mother / light / brilliant.

A story I have meant to write and share:

Recently, a friend coined marriage as a ‘life accomplishment’ – I shook my head in distaste and disagreement. “I wouldn’t use the word ‘accomplishment’,” I replied frankly, “Societal definition maybe, but not mine.” I recalled another conversation we had not long ago about my regular pattern of staying late in the office alone.

“Aren’t you afraid of the contractors?” She’d asked. “A woman alone…” After-work hours were when renovation work would be carried out. “Never crossed my mind,” I replied honestly, surprised this question was even asked. 

This again brought me back to yet another conversation with a different friend who, at the time, expressed empathy towards a mutual friend for her struggles as a female professional with the whole package. “The struggles she must bear,” she said with a kind tone. I remember wondering if I’m less of a person for never having this thought cross my mind. “Not to belittle our friend’s scenario,” I answered bluntly, “But I know many women – raised by one – in similar situation… and they roll with it. They float. They make do. I’m not saying it’s any less difficult and I can’t pretend to understand – but the difference with these women… they don’t victimize themselves. They persevere without turning their predicament into headlines.”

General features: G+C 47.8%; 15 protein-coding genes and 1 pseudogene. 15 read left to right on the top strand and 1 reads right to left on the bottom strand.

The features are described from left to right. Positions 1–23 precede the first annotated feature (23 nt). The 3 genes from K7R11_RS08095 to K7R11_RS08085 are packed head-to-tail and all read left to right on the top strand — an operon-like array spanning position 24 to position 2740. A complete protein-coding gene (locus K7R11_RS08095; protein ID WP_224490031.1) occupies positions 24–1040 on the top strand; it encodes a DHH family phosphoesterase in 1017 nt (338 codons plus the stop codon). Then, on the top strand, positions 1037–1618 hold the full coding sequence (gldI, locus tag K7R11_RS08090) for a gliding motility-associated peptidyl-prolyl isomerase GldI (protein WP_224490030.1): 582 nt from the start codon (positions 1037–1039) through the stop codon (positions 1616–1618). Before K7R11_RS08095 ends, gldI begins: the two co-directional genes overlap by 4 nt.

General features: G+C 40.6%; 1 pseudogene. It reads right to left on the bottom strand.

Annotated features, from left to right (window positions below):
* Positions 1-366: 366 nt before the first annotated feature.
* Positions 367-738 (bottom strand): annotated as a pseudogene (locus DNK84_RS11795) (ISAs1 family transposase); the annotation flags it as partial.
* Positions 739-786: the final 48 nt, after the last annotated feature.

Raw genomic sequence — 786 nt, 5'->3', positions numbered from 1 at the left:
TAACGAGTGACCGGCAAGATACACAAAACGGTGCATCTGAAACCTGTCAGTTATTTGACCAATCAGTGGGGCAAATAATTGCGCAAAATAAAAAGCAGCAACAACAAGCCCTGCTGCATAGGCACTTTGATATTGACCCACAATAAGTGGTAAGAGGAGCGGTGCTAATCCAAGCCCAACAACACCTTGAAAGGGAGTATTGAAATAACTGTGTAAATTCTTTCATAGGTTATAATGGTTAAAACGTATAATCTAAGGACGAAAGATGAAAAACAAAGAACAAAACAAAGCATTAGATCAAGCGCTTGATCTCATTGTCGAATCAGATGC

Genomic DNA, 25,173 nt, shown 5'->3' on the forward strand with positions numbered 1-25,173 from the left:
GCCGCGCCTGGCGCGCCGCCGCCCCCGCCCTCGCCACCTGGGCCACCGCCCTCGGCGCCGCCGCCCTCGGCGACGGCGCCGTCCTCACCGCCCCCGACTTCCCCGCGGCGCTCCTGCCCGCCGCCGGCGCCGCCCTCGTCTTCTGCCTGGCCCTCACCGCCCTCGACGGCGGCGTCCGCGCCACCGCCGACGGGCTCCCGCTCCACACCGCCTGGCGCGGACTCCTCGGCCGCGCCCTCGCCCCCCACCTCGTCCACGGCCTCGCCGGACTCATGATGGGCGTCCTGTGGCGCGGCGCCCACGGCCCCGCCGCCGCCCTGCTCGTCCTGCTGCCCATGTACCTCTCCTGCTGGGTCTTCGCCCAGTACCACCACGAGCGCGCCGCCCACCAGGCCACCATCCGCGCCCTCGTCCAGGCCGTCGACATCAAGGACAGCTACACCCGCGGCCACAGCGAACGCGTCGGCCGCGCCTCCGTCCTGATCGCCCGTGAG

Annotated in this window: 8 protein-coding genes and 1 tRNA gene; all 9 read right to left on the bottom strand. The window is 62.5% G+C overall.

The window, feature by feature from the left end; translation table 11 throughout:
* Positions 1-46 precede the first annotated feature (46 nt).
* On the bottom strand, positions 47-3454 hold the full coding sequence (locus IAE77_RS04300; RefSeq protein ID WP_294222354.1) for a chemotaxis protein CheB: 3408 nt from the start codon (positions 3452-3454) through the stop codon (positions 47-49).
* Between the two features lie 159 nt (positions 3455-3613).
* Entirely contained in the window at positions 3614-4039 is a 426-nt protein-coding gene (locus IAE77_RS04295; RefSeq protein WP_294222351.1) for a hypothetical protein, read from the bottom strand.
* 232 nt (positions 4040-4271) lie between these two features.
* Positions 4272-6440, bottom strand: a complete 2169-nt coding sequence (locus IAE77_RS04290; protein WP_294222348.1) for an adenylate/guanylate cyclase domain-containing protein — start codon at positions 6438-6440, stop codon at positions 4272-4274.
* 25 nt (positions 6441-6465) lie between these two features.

In each instance, I was reminded of my mother, and realized what a privilege it is to be born and raised by such a woman: unafraid of her own brilliance. My brand of normal naturally came from my mother, who made it utterly normal for women to work full-time yet do many other things, often simultaneously. This is she who raised daughters to whom until adulthood it genuinely never once crossed their minds to think and feel inferior in a roomful – hell, industry – of men, nor to define accomplishments by societal standards. This is a woman who shines in her own light – whether alone or in a roomful of men (or women) is irrelevant because true to character, to act otherwise is a mockery unto herself.

I have a new press photo of her – I would like to say it was taken at perfect timing, but the truth is, that’s just her being in her element – standing at the center with her hands outstretched. At 66, her light is brilliant and bright as ever.

I would not expect anything less.


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